“I.O.U.S.A,” billed as a “big budget movie,” will be shown at Rogue Community College as part of “How to Survive a Recession,” a primer on fiscal responsibility from 6 to 9 p.m. Saturday.

Gathering to address worries of recession


Everyone, from the artisans of high finance to the lowliest of the 401(k) holders, is seeking bailout help or relief from the government.

The problem is the government is in even deeper trouble, with the national debt at an all-time high.

What got the richest nation the world has ever known in this kind of mess?

Rogue Community College educators hope to shed some light on the matter in a simple way Saturday night.

"How to Survive a Recession" will reveal the thinking that allowed the country to fall into an $11 trillion deficit, how it affects people's daily lives and strategies for coping in such times. The centerpiece of the discussion will be a showing of the documentary "I.O.U.S.A."

The event developed as a faculty response when several RCC instructors began fielding questions and class discussions about the general economy while Congress was discussing the $700 billion bailout.

Joe Spurgeon, Dale Prohaska and Kenton Gould decided they could widen the discussion to the community at large.

They'll tackle the issue through film and panel discussion at the new downtown RCC/SOU Higher Education Center. Roger Cantwell, economics instructor and a former banker, and Michael Torgeson, an economics and political science instructor, will be on the panel along with local politicians.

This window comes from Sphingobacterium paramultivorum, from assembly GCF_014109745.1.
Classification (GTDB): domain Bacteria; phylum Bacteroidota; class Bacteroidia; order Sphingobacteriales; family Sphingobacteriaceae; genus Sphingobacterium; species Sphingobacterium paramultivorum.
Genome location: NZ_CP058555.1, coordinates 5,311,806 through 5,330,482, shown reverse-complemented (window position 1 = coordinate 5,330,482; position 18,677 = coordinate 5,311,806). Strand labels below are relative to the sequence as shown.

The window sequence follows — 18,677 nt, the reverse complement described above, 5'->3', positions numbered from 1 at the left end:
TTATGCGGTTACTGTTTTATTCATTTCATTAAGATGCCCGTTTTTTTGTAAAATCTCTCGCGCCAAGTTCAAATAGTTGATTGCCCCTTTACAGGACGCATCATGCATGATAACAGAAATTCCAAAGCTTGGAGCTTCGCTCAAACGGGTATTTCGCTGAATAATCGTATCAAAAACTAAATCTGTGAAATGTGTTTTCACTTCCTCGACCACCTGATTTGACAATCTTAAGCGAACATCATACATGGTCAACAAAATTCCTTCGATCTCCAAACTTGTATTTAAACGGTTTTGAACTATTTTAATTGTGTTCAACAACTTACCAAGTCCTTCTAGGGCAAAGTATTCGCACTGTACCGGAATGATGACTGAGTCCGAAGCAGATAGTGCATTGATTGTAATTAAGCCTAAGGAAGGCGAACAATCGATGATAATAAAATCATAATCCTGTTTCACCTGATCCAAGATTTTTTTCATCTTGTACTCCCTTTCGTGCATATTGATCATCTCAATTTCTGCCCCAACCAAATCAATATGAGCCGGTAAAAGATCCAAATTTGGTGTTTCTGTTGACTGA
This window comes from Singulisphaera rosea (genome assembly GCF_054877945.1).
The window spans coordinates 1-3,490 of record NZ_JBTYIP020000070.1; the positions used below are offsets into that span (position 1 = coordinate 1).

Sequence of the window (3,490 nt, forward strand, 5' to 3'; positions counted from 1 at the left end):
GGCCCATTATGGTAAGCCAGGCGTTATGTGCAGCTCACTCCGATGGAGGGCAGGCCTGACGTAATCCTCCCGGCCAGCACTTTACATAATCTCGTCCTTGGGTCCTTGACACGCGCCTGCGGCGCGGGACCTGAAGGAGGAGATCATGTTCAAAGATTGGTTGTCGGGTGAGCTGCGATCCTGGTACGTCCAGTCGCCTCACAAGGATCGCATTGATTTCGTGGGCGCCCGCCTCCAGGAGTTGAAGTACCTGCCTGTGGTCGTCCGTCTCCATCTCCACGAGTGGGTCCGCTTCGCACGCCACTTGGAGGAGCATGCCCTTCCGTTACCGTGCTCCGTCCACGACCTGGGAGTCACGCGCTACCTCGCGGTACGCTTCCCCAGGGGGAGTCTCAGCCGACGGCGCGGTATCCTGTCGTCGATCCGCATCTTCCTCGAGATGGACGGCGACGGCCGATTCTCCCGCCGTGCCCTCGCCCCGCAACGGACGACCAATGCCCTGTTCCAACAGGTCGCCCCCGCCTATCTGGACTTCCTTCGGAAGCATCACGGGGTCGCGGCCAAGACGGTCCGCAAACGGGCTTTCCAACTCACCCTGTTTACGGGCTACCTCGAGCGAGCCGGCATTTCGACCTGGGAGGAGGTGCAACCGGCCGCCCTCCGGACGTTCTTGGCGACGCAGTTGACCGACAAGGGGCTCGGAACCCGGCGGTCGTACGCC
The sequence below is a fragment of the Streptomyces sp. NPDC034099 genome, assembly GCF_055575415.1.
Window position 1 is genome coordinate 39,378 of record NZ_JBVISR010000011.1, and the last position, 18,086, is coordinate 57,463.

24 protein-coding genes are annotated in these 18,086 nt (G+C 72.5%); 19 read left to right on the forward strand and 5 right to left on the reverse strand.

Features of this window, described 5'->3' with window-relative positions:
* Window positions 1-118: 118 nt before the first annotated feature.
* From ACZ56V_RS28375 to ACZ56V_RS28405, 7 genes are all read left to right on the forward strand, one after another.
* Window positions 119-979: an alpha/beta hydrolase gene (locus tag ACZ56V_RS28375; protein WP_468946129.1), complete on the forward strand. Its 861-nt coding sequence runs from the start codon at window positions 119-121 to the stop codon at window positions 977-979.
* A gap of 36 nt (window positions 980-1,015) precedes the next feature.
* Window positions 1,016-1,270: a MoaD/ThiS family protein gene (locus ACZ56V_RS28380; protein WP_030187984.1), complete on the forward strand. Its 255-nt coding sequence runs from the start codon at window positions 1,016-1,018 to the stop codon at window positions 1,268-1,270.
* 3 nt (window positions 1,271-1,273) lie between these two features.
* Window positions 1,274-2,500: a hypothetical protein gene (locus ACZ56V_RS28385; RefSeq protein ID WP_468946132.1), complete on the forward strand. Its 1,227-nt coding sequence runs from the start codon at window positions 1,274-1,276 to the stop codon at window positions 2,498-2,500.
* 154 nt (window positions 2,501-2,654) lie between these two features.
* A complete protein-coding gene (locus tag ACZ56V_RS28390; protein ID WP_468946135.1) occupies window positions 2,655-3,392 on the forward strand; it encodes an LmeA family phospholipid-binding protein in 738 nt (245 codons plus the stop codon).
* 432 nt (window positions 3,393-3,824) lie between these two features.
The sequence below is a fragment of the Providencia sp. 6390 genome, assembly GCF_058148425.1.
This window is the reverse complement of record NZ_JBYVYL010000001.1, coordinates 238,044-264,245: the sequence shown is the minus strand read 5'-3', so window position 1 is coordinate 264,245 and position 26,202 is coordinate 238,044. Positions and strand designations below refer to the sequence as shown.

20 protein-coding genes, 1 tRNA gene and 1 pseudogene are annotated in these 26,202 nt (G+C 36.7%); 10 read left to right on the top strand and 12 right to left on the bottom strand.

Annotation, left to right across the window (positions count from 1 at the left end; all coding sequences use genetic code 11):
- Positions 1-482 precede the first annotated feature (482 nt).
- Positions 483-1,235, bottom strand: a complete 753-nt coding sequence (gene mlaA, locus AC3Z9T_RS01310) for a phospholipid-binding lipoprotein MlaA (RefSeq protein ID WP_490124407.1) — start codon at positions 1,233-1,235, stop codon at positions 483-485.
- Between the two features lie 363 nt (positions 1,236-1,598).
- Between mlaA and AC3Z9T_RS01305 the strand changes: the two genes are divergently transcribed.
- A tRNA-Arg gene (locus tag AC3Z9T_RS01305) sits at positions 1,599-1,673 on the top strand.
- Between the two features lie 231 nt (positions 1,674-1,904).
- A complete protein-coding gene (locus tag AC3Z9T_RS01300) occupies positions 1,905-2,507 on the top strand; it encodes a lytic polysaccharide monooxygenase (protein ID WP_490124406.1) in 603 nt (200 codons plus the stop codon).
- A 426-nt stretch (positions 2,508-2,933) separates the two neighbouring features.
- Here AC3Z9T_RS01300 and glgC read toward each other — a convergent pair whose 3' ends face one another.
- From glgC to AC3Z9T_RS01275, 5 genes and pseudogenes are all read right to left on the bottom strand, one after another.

"During the last 40 years, the federal government hasn't run a balanced budget," Spurgeon says.

"So you look at the federal government and we don't have a very good example on balancing our own budgets. One of the problems facing taxpayers and citizens is that we've asked the government to do things and then are not willing to pay for it. Do you want your taxes raised? The answer is almost always no. Then do you want your services cut? We don't want that either."

Part of the answer, argues Spurgeon, is learning to make hard choices and developing discipline.

"The issue is instant gratification, whether we're 4-year-olds, newly married or the government," Spurgeon says. "We don't want to wait and we don't want to pay for it. I'm not sure where it started, but I think that's the mind-set of a lot of people."

Whether it's an individual or government, you can't spend more money than you bring in.

"No matter what, you need to live beneath your means," Spurgeon says. "If you're making $20,000 per year, you need to make sure you're not spending $20,000, you need to be spending $19,000. If not, you're not going to survive tough economic times."

A case in point, says the 38-year-old financial adviser and writing instructor, arose when students began questioning the high cost of textbooks.

"I drive a 1995 Ford Escort with 125,000 miles that smells because my 6-year-old daughter has thrown up in it a few times," Spurgeon says. "I'm sure I made more money than any of the students, but nobody drove something (that cost) less money than what I was driving. You can get into all sorts of debates as to what's a necessity."

Spurgeon is a member of the Concord Coalition, a society that promotes a balanced federal budget.

He hopes people will not only come away determined to put their own finances in order, but to urge Congress to do the same.

"Whether it's writing or calling Congress or getting other people informed," Spurgeon says. "I think people will want to do something with the information they learn."

Reach reporter Greg Stiles at 776-4463 or e-mail

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